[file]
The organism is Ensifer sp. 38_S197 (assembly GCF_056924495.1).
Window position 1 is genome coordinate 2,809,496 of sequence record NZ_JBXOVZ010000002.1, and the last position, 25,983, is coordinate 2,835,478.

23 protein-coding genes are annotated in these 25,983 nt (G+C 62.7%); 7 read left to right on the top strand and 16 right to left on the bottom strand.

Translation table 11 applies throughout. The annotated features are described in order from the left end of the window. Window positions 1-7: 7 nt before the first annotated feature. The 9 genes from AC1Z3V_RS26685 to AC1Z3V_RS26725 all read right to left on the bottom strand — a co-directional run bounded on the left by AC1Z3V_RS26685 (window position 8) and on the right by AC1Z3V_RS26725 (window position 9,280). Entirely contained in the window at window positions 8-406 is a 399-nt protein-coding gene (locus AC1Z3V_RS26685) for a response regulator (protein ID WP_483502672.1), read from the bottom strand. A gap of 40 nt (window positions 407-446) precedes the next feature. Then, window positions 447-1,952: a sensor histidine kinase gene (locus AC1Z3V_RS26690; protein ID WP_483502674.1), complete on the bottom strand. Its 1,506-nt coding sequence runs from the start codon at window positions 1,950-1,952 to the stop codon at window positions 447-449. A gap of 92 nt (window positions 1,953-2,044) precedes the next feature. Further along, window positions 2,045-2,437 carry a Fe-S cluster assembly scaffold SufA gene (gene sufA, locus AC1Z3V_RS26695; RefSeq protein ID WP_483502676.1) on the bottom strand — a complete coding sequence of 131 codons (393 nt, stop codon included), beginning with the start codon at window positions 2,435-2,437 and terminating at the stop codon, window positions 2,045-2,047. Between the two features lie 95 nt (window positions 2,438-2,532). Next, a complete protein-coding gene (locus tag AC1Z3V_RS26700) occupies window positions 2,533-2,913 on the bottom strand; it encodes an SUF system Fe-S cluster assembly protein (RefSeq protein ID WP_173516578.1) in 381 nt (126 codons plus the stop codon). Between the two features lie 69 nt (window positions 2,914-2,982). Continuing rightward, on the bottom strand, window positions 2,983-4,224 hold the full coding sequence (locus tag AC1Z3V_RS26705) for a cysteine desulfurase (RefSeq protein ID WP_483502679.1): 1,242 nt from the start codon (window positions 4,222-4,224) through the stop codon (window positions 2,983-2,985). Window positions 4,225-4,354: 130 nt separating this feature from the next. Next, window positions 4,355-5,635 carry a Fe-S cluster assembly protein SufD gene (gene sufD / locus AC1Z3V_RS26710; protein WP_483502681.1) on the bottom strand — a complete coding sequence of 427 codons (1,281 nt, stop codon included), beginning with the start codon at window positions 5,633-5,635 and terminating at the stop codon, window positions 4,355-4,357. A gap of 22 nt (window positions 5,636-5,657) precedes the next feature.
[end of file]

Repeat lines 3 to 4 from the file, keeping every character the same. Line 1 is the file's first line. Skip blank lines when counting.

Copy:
23 protein-coding genes are annotated in these 25,983 nt (G+C 62.7%); 7 read left to right on the top strand and 16 right to left on the bottom strand.

Translation table 11 applies throughout. The annotated features are described in order from the left end of the window. Window positions 1-7: 7 nt before the first annotated feature. The 9 genes from AC1Z3V_RS26685 to AC1Z3V_RS26725 all read right to left on the bottom strand — a co-directional run bounded on the left by AC1Z3V_RS26685 (window position 8) and on the right by AC1Z3V_RS26725 (window position 9,280). Entirely contained in the window at window positions 8-406 is a 399-nt protein-coding gene (locus AC1Z3V_RS26685) for a response regulator (protein ID WP_483502672.1), read from the bottom strand. A gap of 40 nt (window positions 407-446) precedes the next feature. Then, window positions 447-1,952: a sensor histidine kinase gene (locus AC1Z3V_RS26690; protein ID WP_483502674.1), complete on the bottom strand. Its 1,506-nt coding sequence runs from the start codon at window positions 1,950-1,952 to the stop codon at window positions 447-449. A gap of 92 nt (window positions 1,953-2,044) precedes the next feature. Further along, window positions 2,045-2,437 carry a Fe-S cluster assembly scaffold SufA gene (gene sufA, locus AC1Z3V_RS26695; RefSeq protein ID WP_483502676.1) on the bottom strand — a complete coding sequence of 131 codons (393 nt, stop codon included), beginning with the start codon at window positions 2,435-2,437 and terminating at the stop codon, window positions 2,045-2,047. Between the two features lie 95 nt (window positions 2,438-2,532). Next, a complete protein-coding gene (locus tag AC1Z3V_RS26700) occupies window positions 2,533-2,913 on the bottom strand; it encodes an SUF system Fe-S cluster assembly protein (RefSeq protein ID WP_173516578.1) in 381 nt (126 codons plus the stop codon). Between the two features lie 69 nt (window positions 2,914-2,982). Continuing rightward, on the bottom strand, window positions 2,983-4,224 hold the full coding sequence (locus tag AC1Z3V_RS26705) for a cysteine desulfurase (RefSeq protein ID WP_483502679.1): 1,242 nt from the start codon (window positions 4,222-4,224) through the stop codon (window positions 2,983-2,985). Window positions 4,225-4,354: 130 nt separating this feature from the next. Next, window positions 4,355-5,635 carry a Fe-S cluster assembly protein SufD gene (gene sufD / locus AC1Z3V_RS26710; protein WP_483502681.1) on the bottom strand — a complete coding sequence of 427 codons (1,281 nt, stop codon included), beginning with the start codon at window positions 5,633-5,635 and terminating at the stop codon, window positions 4,355-4,357. A gap of 22 nt (window positions 5,636-5,657) precedes the next feature.